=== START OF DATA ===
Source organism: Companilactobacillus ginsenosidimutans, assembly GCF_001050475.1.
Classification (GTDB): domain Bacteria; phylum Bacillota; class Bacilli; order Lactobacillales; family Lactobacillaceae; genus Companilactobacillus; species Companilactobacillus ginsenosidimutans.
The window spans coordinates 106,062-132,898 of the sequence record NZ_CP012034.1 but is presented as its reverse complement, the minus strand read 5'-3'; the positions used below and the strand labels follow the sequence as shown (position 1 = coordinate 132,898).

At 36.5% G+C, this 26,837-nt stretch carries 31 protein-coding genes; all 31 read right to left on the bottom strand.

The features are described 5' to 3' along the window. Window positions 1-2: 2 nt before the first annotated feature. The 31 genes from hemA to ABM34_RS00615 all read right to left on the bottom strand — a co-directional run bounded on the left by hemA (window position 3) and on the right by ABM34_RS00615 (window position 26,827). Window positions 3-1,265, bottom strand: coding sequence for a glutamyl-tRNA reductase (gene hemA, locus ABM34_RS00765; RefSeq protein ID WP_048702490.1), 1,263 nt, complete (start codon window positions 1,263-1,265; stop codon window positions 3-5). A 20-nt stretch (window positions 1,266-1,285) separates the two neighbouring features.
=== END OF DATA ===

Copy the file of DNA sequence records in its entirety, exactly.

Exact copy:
Source organism: Companilactobacillus ginsenosidimutans, assembly GCF_001050475.1.
Classification (GTDB): domain Bacteria; phylum Bacillota; class Bacilli; order Lactobacillales; family Lactobacillaceae; genus Companilactobacillus; species Companilactobacillus ginsenosidimutans.
The window spans coordinates 106,062-132,898 of the sequence record NZ_CP012034.1 but is presented as its reverse complement, the minus strand read 5'-3'; the positions used below and the strand labels follow the sequence as shown (position 1 = coordinate 132,898).

At 36.5% G+C, this 26,837-nt stretch carries 31 protein-coding genes; all 31 read right to left on the bottom strand.

The features are described 5' to 3' along the window. Window positions 1-2: 2 nt before the first annotated feature. The 31 genes from hemA to ABM34_RS00615 all read right to left on the bottom strand — a co-directional run bounded on the left by hemA (window position 3) and on the right by ABM34_RS00615 (window position 26,827). Window positions 3-1,265, bottom strand: coding sequence for a glutamyl-tRNA reductase (gene hemA, locus ABM34_RS00765; RefSeq protein ID WP_048702490.1), 1,263 nt, complete (start codon window positions 1,263-1,265; stop codon window positions 3-5). A 20-nt stretch (window positions 1,266-1,285) separates the two neighbouring features.